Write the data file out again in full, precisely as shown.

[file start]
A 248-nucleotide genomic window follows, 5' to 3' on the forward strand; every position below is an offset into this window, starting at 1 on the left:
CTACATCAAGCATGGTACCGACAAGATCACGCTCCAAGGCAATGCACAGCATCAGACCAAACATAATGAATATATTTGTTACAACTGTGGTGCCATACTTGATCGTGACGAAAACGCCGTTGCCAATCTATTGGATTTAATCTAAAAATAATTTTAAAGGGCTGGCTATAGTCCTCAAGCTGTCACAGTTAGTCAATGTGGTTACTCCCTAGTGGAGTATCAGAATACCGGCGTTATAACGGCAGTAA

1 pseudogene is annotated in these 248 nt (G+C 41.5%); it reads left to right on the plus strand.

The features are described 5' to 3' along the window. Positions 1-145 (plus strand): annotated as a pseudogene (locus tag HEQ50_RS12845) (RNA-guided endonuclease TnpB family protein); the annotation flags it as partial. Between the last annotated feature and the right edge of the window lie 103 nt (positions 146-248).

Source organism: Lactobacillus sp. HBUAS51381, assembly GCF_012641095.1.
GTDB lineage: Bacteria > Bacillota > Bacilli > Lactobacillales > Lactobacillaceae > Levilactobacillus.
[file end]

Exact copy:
A 248-nucleotide genomic window follows, 5' to 3' on the forward strand; every position below is an offset into this window, starting at 1 on the left:
CTACATCAAGCATGGTACCGACAAGATCACGCTCCAAGGCAATGCACAGCATCAGACCAAACATAATGAATATATTTGTTACAACTGTGGTGCCATACTTGATCGTGACGAAAACGCCGTTGCCAATCTATTGGATTTAATCTAAAAATAATTTTAAAGGGCTGGCTATAGTCCTCAAGCTGTCACAGTTAGTCAATGTGGTTACTCCCTAGTGGAGTATCAGAATACCGGCGTTATAACGGCAGTAA

1 pseudogene is annotated in these 248 nt (G+C 41.5%); it reads left to right on the plus strand.

The features are described 5' to 3' along the window. Positions 1-145 (plus strand): annotated as a pseudogene (locus tag HEQ50_RS12845) (RNA-guided endonuclease TnpB family protein); the annotation flags it as partial. Between the last annotated feature and the right edge of the window lie 103 nt (positions 146-248).

Source organism: Lactobacillus sp. HBUAS51381, assembly GCF_012641095.1.
GTDB lineage: Bacteria > Bacillota > Bacilli > Lactobacillales > Lactobacillaceae > Levilactobacillus.